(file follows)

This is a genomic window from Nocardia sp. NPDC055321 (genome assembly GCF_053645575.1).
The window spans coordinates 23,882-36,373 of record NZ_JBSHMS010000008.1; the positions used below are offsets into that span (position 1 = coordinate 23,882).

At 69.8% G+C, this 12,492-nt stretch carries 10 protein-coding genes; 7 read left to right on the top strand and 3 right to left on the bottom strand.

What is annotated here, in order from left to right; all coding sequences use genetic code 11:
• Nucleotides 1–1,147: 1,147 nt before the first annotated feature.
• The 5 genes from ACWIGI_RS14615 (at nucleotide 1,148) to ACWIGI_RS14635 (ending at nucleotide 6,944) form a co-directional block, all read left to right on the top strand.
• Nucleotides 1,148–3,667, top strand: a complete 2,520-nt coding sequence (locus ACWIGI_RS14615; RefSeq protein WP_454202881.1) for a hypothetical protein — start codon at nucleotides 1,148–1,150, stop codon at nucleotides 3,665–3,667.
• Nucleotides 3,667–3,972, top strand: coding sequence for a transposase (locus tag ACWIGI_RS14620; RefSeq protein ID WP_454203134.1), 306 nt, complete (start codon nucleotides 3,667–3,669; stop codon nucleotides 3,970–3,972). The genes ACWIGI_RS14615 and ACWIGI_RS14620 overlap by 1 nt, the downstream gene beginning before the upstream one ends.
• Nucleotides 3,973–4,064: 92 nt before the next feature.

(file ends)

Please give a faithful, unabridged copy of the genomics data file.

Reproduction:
This is a genomic window from Nocardia sp. NPDC055321 (genome assembly GCF_053645575.1).
The window spans coordinates 23,882-36,373 of record NZ_JBSHMS010000008.1; the positions used below are offsets into that span (position 1 = coordinate 23,882).

At 69.8% G+C, this 12,492-nt stretch carries 10 protein-coding genes; 7 read left to right on the top strand and 3 right to left on the bottom strand.

What is annotated here, in order from left to right; all coding sequences use genetic code 11:
• Nucleotides 1–1,147: 1,147 nt before the first annotated feature.
• The 5 genes from ACWIGI_RS14615 (at nucleotide 1,148) to ACWIGI_RS14635 (ending at nucleotide 6,944) form a co-directional block, all read left to right on the top strand.
• Nucleotides 1,148–3,667, top strand: a complete 2,520-nt coding sequence (locus ACWIGI_RS14615; RefSeq protein WP_454202881.1) for a hypothetical protein — start codon at nucleotides 1,148–1,150, stop codon at nucleotides 3,665–3,667.
• Nucleotides 3,667–3,972, top strand: coding sequence for a transposase (locus tag ACWIGI_RS14620; RefSeq protein ID WP_454203134.1), 306 nt, complete (start codon nucleotides 3,667–3,669; stop codon nucleotides 3,970–3,972). The genes ACWIGI_RS14615 and ACWIGI_RS14620 overlap by 1 nt, the downstream gene beginning before the upstream one ends.
• Nucleotides 3,973–4,064: 92 nt before the next feature.